June marked the end of my first year as superintendent of Partnership Schools, a nonprofit school management organization that (thanks to an historic agreement with the Archdiocese of New York) was granted broad authority to manage and operate six K–8 urban Catholic schools. Our work is one part of a nationwide effort to help save urban Catholic education. It’s a mission that has brought together an amazing group of Catholic educators and philanthropists with a common commitment: to not let this essential element of American education disappear from the communities our schools serve.

The urgency of this work is grounded in the seriousness of the problems our schools face. The Partnership Schools—three in the South Bronx and three in Harlem—have been struggling. Like so many urban Catholic schools subsisting on tuition payments or private philanthropy, our teachers and leaders have been forced to operate on austerity budgets. Salaries have been low. Textbooks have been sorely outdated. Professional development has been thin, and our principals have faced the almost impossible job of juggling tasks ranging from operations to fundraising to parent outreach to managing union grievances—all virtually on their own. They had scant time to serve teachers as instructional leaders and...

Perhaps you’ve been on vacation or caught up in the historic events of recent weeks, but over the past ten days, we at the Thomas B. Fordham Institute hosted our second annual Wonkathon. Last year’s was about charter school quality; this year’s focused on how to implement the brand-new (and groundbreaking) Nevada education savings account program. (Congratulations to Seth Rau of Nevada Succeeds, the winner of the Wonkathon, who both seized his home field advantage and proved that when it comes to using similes, you’d better go big or go home.)

As Jason Bedrick of the Cato Institute rightly concluded, our blogfest demonstrated remarkable consensus, at least among the scholars, policy analysts, and practitioners who participated. Nobody wants Nevada to micromanage the program; everyone understands—and wants regulators to address—the risk of financial malfeasance. Most agreed that making educational providers assess their results with a nationally norm-referenced test was a reasonable approach.

Yet lurking behind the apparent consensus is an unspoken question: What’s this reform trying to accomplish? The law itself says it wants to increase student achievement and parental satisfaction. But go back and read the fourteen posts and you’ll find that the ones most enthusiastic...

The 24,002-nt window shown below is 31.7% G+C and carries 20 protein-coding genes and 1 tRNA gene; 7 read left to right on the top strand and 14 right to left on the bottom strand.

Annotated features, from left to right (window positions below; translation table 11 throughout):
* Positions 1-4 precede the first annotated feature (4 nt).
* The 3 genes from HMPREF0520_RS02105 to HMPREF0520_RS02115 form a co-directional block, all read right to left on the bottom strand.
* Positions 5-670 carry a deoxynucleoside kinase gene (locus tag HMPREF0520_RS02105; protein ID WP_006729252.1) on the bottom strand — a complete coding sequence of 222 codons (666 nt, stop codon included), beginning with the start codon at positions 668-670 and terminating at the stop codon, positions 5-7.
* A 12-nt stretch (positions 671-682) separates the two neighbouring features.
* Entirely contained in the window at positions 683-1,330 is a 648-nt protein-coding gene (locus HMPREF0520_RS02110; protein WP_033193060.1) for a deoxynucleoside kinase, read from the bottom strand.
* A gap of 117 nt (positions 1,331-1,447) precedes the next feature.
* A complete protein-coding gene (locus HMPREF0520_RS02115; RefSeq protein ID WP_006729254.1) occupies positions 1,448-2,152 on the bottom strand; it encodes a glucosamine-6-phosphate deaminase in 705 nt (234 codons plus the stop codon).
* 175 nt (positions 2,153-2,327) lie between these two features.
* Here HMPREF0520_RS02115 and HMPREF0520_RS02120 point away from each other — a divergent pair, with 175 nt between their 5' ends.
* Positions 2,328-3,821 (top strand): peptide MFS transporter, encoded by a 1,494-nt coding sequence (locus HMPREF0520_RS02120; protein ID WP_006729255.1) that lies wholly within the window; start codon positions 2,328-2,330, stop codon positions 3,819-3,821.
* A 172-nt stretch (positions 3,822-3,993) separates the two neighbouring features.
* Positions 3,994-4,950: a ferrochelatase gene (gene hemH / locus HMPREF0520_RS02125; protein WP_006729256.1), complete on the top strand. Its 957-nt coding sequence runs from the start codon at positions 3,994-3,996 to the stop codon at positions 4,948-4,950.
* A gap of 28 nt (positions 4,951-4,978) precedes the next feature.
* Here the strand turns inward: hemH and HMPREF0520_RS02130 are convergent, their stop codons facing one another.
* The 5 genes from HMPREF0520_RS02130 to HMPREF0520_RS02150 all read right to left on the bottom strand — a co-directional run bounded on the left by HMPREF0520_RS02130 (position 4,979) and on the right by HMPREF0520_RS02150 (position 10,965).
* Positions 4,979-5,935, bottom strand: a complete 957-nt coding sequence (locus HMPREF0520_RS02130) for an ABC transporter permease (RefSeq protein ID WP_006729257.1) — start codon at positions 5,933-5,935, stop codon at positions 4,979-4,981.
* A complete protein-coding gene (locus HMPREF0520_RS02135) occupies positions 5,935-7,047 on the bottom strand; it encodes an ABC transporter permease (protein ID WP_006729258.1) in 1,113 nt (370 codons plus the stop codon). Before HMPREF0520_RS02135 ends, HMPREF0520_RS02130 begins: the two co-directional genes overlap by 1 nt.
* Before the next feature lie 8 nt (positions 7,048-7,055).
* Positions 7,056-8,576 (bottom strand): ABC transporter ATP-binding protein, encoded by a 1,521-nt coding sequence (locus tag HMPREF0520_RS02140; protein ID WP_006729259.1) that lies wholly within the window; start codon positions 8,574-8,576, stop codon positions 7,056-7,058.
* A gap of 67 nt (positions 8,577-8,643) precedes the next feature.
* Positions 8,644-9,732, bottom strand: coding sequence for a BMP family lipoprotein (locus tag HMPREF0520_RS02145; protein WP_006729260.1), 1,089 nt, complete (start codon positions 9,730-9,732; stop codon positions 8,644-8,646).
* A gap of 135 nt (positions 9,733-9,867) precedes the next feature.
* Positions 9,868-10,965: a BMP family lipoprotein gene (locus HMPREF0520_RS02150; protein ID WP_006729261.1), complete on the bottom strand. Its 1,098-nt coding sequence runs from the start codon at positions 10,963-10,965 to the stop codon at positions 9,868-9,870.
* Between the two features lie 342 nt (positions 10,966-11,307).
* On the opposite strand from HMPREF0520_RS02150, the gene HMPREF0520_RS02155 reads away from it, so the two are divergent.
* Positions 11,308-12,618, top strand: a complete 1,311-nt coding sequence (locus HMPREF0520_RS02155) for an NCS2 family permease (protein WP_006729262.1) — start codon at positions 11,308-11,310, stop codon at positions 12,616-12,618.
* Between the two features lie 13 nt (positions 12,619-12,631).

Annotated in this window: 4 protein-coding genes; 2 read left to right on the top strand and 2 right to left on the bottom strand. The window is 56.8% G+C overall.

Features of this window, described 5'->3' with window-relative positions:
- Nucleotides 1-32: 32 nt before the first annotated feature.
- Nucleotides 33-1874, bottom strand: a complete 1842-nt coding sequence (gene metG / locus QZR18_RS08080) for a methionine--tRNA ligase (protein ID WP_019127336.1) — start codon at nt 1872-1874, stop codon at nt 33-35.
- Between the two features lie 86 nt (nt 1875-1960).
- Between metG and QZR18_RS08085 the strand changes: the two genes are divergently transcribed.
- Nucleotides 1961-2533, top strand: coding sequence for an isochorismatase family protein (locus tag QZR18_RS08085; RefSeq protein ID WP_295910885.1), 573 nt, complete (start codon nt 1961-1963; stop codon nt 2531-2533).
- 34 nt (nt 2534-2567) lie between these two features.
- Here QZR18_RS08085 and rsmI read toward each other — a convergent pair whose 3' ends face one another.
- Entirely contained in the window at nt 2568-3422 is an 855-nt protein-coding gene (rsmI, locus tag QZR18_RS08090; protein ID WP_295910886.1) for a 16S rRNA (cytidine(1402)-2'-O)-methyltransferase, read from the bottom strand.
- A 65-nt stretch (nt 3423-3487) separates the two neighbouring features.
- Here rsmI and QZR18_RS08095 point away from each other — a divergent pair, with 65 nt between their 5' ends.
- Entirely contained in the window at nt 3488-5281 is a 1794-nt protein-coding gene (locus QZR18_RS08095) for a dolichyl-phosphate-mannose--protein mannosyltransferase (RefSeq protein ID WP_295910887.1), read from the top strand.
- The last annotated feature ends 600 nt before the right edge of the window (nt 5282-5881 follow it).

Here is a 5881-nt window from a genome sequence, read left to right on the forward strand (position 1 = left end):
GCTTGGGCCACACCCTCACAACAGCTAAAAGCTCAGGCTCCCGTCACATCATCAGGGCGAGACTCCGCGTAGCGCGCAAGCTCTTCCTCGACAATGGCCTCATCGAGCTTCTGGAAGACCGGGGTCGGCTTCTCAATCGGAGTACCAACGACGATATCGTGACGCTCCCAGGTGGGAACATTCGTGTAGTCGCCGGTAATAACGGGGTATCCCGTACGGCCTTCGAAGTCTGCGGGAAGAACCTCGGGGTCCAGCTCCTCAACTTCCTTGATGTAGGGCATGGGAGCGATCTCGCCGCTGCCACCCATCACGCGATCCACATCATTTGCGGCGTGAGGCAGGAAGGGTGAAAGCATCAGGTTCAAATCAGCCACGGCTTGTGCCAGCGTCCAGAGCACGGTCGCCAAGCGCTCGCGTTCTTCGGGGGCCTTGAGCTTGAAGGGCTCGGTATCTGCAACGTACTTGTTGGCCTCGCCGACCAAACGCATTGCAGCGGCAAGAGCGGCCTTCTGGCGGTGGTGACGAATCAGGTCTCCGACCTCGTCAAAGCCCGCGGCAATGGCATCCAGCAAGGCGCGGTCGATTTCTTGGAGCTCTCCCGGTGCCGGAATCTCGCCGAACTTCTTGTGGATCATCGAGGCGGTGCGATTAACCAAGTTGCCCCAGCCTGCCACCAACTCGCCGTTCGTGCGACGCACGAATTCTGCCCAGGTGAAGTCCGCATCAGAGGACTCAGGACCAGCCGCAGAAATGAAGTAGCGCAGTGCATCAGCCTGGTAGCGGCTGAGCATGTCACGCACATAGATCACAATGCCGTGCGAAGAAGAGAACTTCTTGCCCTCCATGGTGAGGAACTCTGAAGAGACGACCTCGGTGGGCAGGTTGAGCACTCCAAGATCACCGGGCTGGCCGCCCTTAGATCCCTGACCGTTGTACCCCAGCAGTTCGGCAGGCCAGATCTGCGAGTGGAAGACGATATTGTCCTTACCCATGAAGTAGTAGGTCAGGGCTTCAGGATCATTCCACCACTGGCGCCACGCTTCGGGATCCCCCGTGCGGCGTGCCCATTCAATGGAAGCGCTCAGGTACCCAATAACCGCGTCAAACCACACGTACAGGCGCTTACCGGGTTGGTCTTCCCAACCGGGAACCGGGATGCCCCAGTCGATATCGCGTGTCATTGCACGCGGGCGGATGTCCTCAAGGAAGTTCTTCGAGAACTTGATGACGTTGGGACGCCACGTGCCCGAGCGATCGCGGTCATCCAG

A new report by researchers at the University of Arkansas examines non-public revenue in public charters and traditional public schools (TPS). This is the same group of researchers that the Thomas B. Fordham Institute commissioned to do our first charter-district finance study—and thankfully, they’re at it again, dispelling the myth that charters get all the philanthropic dollars they need to make up the existing funding deficit. Not so.

Analysts engage in an in-depth examination of non-public funds for Fiscal Year 2011 in public charter and TPS sectors in the fifteen states where they possess sufficient data (which means this isn’t a representative sample). Non-public funds include revenues from areas such as food service (that yummy cafeteria food), investment revenue, program revenue, rental revenue, philanthropic funds, and others.

Key findings: TPS received $6.4 billion and charters $379 million of non-public revenue in 2011. For TPS, this amounts to an average of $353 per pupil; for charters, an average of $579 per pupil. Yet these numbers vary by state. For instance, in Michigan charters receive 50 percent less in per-pupil revenue from non-public sources than do the TPS. The types of non-public revenue coming in also change by sector. In TPS,...

Over the past two weeks, we received fourteen responses to Fordham’s second annual Wonkathon prompt:

As Nevada implements its groundbreaking education savings account program, what must it get right in order to provide positive outcomes for kids and taxpayers? Should state authorities stay out of the way? Or are there certain areas that demand oversight and regulation?

This year’s posts offered a wide-range of oversight models from some of the wonkiest wonks in education reform. But there can only be one Wisest Wonk.

Without further ado, the winner of Fordham’s 2015 Wonkathon is Seth Rau, whose “Nevada should regulate ESAs like brothels” came in with 39 percent of the vote.

Tracey Weinstein’s “Does Nevada’s new ESA law hold promise for kids?” came in second with 17 percent.

And Rabbi A.D. Motzen’s “Why almost universal is not good enough” came in third with 15 percent.

Thanks to all the participants for another great Wonkathon, and congratulations to this year’s Wisest Wonk, Seth Rau! You can re-read the individual responses below or get the short and sweet version from Jason Bedrick’s recap.

 “Nevada needs...

Jason Bedrick

As the Fordham Institute’s education savings account (ESA) Wonkathon comes to a close, I thought it would be useful to summarize the views of the participants to identify areas of consensus and contention. As readers may recall, Fordham’s central question was:

As Nevada implements its groundbreaking education savings account program, what must it get right in order to provide positive outcomes for kids and taxpayers? Should state authorities stay out of the way? Or are there certain areas that demand oversight and regulation?

Inevitably, such summaries will lack the depth and nuance of the complete essays, but I will endeavor to faithfully record what I take to be the main recommendations from each wonk. The following summaries appear in the order that Fordham posted the originals:

Michael Goldstein (Match Education): Nevada needs an “individual, organization, or coalition of champions who take it upon themselves to ensure that their [state] provides excellent school options to all children and families.” This “harbormaster” would recruit high-quality providers to the state and provide parents with good information.

Seth Rau (Nevada Succeeds): Nevada should ensure that all ESA students take NNR tests and track...